Skip to main content

Boise residents can be proud to live in one of America’s most successful cities. But our community’s quality of life has attracted new residents and investment. As we grow, we must ensure that we can retain our livability.

 

We invite all Boise residents to participate in one of two moderated community workshops this month as part of the City of Boise’s broad community conversation on growth. These workshops will help the city:

Facilitated by Dr. Jen Schneider, professor of public policy and administration in Boise State University’s School of Public Service, the workshops will be modeled on the World Cafe method for hosting large group dialogue. Participants will be randomly assigned to tables, hosted by facilitators who will guide conversations around themes related to growth. Tables will report out periodically to the larger group, and feedback generated by participants will be aggregated and shared with the city.

Thank you for your interest. At this time, registration is full for each session. We are exploring adding an additional workshop opportunity that will be announced in the coming days. To be notified of this additional workshop, please place your name on the waitlist

Community Workshop No. 1
6 – 8 p.m., June 20
Saint Alphonsus McCleary Auditorium
999 N. Curtis Road

SESSION IS FULL

ADD NAME TO WAITLIST

Community Workshop No. 2
6 – 8 p.m., June 26
Boise State University Alumni and Friends Center
1173 W. University Drive

SESSION IS FULL

ADD NAME TO WAITLIST

Community Workshop No. 3
Thursday, June 28
6 - 8 p.m.
Boise State University, Student Union Building
1700 University Drive

SESSION IS FULL

ADD NAME TO WAITLIST

A limited number of seats are available for each evening (approximately 100 seats), so registration is on a first-come, first-served basis. If both sessions are full, a waiting list is available at the link above. Additional sessions may be created, if needed. 

Light refreshments and free onsite parking will be provided at both events.

Your input in this effort is invaluable. Managing our city’s success in a way that enhances and protects the things that make our city so special is what we focus on every day – it’s what making Boise the most livable city in the country is all about.


Boise sign on Broadway Avenue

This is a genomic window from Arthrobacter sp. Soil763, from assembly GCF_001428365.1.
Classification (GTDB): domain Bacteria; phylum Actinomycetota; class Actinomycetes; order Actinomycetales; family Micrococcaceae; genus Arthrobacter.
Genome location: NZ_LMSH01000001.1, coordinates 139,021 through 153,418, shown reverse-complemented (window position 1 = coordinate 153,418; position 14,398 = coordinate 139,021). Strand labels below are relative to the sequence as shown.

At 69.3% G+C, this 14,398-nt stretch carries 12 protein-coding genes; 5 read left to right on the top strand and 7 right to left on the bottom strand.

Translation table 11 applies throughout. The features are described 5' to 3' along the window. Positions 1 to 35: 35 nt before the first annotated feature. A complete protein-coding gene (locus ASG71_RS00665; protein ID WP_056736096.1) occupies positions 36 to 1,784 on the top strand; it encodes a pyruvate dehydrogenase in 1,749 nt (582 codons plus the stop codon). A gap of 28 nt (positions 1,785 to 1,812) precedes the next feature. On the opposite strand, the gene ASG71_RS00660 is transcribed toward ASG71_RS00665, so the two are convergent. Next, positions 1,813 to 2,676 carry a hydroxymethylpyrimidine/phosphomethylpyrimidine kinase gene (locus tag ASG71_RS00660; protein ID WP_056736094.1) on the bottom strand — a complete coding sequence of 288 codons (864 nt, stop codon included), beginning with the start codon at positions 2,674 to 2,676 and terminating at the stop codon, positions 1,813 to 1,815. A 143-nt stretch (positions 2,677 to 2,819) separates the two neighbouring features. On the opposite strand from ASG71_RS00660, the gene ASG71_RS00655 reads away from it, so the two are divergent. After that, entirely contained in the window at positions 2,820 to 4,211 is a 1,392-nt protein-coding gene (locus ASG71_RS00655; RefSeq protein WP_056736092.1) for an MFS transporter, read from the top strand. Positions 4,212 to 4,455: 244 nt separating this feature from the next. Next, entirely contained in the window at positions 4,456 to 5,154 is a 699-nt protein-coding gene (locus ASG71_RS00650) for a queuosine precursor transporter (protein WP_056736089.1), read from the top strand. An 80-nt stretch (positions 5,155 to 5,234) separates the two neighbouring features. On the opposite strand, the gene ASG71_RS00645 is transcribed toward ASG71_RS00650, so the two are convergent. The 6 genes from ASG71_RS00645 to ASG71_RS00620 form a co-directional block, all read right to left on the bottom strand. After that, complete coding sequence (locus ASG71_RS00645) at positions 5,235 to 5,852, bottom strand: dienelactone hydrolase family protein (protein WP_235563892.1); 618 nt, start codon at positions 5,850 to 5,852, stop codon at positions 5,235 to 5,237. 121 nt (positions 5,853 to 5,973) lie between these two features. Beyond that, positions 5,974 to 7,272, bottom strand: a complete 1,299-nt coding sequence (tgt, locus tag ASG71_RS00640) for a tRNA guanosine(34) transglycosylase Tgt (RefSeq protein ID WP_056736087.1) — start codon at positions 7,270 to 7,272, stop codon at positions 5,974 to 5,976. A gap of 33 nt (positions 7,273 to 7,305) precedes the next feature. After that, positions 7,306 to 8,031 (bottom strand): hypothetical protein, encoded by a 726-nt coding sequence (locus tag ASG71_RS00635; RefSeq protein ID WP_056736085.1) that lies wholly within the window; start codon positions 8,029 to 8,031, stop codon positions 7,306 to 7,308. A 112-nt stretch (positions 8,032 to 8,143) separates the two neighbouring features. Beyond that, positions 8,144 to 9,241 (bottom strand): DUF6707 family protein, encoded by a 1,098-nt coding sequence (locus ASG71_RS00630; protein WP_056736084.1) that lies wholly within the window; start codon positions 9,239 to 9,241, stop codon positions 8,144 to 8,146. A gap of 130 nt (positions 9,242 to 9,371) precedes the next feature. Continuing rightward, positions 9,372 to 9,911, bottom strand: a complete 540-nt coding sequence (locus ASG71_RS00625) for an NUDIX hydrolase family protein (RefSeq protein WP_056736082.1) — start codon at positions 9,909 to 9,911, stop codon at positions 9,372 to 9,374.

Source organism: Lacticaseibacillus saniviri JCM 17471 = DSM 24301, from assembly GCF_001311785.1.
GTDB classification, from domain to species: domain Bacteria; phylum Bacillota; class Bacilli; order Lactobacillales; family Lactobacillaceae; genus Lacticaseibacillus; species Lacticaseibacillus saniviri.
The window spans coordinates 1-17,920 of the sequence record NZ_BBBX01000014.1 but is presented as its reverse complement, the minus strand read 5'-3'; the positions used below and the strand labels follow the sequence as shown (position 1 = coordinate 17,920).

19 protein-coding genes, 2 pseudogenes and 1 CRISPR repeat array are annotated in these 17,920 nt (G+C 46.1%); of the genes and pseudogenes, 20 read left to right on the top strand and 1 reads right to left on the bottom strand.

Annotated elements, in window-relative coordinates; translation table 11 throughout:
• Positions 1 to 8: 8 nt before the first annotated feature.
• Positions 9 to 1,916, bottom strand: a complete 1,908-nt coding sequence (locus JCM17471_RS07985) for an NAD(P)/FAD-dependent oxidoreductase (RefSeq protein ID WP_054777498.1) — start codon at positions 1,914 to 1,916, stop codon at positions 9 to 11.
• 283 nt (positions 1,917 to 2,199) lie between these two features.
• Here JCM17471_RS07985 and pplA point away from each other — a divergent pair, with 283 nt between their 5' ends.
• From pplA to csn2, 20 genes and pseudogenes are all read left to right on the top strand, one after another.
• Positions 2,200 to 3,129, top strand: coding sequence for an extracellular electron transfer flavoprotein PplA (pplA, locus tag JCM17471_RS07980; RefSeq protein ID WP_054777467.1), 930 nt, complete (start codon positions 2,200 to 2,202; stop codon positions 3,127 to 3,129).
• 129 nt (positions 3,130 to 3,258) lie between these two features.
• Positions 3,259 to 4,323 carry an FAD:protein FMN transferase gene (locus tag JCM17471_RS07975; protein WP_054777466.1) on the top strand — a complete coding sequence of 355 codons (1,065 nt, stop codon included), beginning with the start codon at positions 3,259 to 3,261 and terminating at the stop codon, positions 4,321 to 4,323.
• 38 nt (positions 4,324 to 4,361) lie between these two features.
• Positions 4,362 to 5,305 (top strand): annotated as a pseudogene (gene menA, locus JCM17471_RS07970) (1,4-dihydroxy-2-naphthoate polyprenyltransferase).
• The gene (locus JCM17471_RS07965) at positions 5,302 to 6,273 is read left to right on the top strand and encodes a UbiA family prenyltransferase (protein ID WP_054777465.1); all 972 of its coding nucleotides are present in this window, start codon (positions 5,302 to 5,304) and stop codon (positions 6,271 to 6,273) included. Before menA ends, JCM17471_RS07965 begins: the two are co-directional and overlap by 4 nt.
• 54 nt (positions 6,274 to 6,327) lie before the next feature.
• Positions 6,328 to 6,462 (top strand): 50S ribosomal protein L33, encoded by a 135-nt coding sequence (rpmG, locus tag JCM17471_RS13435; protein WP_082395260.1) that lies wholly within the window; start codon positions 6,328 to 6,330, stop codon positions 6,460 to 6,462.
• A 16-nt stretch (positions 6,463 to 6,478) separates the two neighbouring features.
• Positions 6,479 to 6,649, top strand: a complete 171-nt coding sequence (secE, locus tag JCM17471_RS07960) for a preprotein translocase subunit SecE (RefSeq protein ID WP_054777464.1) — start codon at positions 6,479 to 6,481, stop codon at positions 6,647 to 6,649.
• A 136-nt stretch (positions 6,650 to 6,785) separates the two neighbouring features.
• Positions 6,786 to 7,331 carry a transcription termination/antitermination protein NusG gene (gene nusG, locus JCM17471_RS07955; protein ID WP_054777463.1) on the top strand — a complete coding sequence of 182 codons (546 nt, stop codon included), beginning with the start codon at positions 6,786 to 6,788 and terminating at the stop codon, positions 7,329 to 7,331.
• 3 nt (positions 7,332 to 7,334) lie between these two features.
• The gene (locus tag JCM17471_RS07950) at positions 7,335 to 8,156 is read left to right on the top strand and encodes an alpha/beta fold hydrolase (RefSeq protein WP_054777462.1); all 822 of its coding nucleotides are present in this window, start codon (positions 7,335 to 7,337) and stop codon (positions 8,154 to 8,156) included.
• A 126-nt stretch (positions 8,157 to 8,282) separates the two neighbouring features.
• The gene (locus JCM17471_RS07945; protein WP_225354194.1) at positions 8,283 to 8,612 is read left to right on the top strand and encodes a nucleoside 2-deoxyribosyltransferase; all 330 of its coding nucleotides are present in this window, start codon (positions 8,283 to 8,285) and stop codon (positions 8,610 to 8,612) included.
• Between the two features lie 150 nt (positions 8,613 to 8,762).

Background

Boise has experienced periods of growth in the past. The city’s current rate of growth is less than it was in the 1970s and 1990s. The Treasure Valley has grown 278% since the 1970s, but much of that growth is outside of Boise. In fact, 82% of growth since 2000 has occurred outside of city limits.

Two women walking down a city sidewalk

 

Blueprint Boise - The City's Plan

Planning for growth is why the city created Blueprint Boise, the city’s comprehensive plan. Blueprint Boise is a roadmap for sustainable growth that was developed over a four-year period with extensive citizen input. Adopted by the City Council in 2011, the plan is reviewed annually.

Blueprint Boise is intended to ensure that as we grow we are protecting the things that make Boise so special and that new growth fits our values and maintains our high livability.

Large gray apartment building

 

Looking Ahead

COMPASS projects that the Treasure Valley will grow by ~350,000 residents and ~220,000 jobs by 2040

The City of Boise will absorb only 20% of the population growth (50,000 residents), while attracting 42% of the jobs (92,000 jobs).


Public Notification Advisory Group

The city is in the process of convening an advisory group made up of city council members, neighborhood association leaders, community members and representatives from the development and architectural design communities. This group will seek to make specific recommendations regarding how the city notifies the public about proposed projects.

Advisory committee goals: 

  • Develop new project signage that is more eye-catching, readable and easy to understand, as well as appropriate for the scope of the project
  • Explore ways to broaden the geographies and stakeholder groups that are notified about projects
  • Expand methods for notifying stakeholders and the public about the public process milestones for projects, including meetings where public comment is taken